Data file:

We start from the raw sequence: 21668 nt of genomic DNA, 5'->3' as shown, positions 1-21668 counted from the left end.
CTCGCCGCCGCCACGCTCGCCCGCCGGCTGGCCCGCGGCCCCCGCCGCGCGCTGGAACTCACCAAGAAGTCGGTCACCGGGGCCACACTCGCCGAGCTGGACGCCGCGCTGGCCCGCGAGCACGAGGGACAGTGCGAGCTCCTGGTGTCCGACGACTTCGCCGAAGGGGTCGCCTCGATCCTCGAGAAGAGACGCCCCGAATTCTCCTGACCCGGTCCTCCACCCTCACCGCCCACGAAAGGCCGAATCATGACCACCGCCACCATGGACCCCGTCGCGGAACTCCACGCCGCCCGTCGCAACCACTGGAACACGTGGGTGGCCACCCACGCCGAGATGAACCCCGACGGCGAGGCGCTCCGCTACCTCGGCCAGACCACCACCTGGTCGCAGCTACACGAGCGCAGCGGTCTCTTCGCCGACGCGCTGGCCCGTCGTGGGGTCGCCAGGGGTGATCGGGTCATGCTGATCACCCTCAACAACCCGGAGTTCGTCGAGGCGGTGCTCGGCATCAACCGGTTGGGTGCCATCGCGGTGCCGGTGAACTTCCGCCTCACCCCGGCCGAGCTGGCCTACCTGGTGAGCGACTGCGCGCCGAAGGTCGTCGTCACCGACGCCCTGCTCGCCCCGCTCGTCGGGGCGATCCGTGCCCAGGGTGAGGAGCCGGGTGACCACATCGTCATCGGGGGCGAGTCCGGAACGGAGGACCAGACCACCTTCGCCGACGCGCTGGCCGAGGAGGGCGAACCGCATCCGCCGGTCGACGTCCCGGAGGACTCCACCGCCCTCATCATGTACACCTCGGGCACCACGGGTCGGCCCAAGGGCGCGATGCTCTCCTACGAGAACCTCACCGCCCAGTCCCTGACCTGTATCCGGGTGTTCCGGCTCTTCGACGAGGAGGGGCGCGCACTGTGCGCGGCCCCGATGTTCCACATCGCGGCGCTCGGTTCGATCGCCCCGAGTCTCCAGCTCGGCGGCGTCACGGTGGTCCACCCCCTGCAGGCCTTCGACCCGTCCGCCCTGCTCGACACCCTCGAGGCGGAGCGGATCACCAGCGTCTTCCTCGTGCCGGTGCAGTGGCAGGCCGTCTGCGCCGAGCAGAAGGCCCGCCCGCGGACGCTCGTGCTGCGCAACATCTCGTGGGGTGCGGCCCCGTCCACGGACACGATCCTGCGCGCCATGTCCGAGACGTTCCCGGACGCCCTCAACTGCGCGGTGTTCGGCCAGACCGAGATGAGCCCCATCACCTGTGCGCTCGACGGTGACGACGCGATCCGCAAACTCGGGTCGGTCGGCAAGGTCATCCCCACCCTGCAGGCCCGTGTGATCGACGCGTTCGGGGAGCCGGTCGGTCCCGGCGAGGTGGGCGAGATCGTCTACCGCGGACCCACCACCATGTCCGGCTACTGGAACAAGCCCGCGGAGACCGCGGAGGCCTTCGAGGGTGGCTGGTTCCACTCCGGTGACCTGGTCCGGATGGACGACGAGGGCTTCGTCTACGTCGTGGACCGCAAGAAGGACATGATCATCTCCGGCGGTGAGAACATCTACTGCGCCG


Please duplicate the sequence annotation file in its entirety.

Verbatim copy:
We start from the raw sequence: 21668 nt of genomic DNA, 5'->3' as shown, positions 1-21668 counted from the left end.
CTCGCCGCCGCCACGCTCGCCCGCCGGCTGGCCCGCGGCCCCCGCCGCGCGCTGGAACTCACCAAGAAGTCGGTCACCGGGGCCACACTCGCCGAGCTGGACGCCGCGCTGGCCCGCGAGCACGAGGGACAGTGCGAGCTCCTGGTGTCCGACGACTTCGCCGAAGGGGTCGCCTCGATCCTCGAGAAGAGACGCCCCGAATTCTCCTGACCCGGTCCTCCACCCTCACCGCCCACGAAAGGCCGAATCATGACCACCGCCACCATGGACCCCGTCGCGGAACTCCACGCCGCCCGTCGCAACCACTGGAACACGTGGGTGGCCACCCACGCCGAGATGAACCCCGACGGCGAGGCGCTCCGCTACCTCGGCCAGACCACCACCTGGTCGCAGCTACACGAGCGCAGCGGTCTCTTCGCCGACGCGCTGGCCCGTCGTGGGGTCGCCAGGGGTGATCGGGTCATGCTGATCACCCTCAACAACCCGGAGTTCGTCGAGGCGGTGCTCGGCATCAACCGGTTGGGTGCCATCGCGGTGCCGGTGAACTTCCGCCTCACCCCGGCCGAGCTGGCCTACCTGGTGAGCGACTGCGCGCCGAAGGTCGTCGTCACCGACGCCCTGCTCGCCCCGCTCGTCGGGGCGATCCGTGCCCAGGGTGAGGAGCCGGGTGACCACATCGTCATCGGGGGCGAGTCCGGAACGGAGGACCAGACCACCTTCGCCGACGCGCTGGCCGAGGAGGGCGAACCGCATCCGCCGGTCGACGTCCCGGAGGACTCCACCGCCCTCATCATGTACACCTCGGGCACCACGGGTCGGCCCAAGGGCGCGATGCTCTCCTACGAGAACCTCACCGCCCAGTCCCTGACCTGTATCCGGGTGTTCCGGCTCTTCGACGAGGAGGGGCGCGCACTGTGCGCGGCCCCGATGTTCCACATCGCGGCGCTCGGTTCGATCGCCCCGAGTCTCCAGCTCGGCGGCGTCACGGTGGTCCACCCCCTGCAGGCCTTCGACCCGTCCGCCCTGCTCGACACCCTCGAGGCGGAGCGGATCACCAGCGTCTTCCTCGTGCCGGTGCAGTGGCAGGCCGTCTGCGCCGAGCAGAAGGCCCGCCCGCGGACGCTCGTGCTGCGCAACATCTCGTGGGGTGCGGCCCCGTCCACGGACACGATCCTGCGCGCCATGTCCGAGACGTTCCCGGACGCCCTCAACTGCGCGGTGTTCGGCCAGACCGAGATGAGCCCCATCACCTGTGCGCTCGACGGTGACGACGCGATCCGCAAACTCGGGTCGGTCGGCAAGGTCATCCCCACCCTGCAGGCCCGTGTGATCGACGCGTTCGGGGAGCCGGTCGGTCCCGGCGAGGTGGGCGAGATCGTCTACCGCGGACCCACCACCATGTCCGGCTACTGGAACAAGCCCGCGGAGACCGCGGAGGCCTTCGAGGGTGGCTGGTTCCACTCCGGTGACCTGGTCCGGATGGACGACGAGGGCTTCGTCTACGTCGTGGACCGCAAGAAGGACATGATCATCTCCGGCGGTGAGAACATCTACTGCGCCG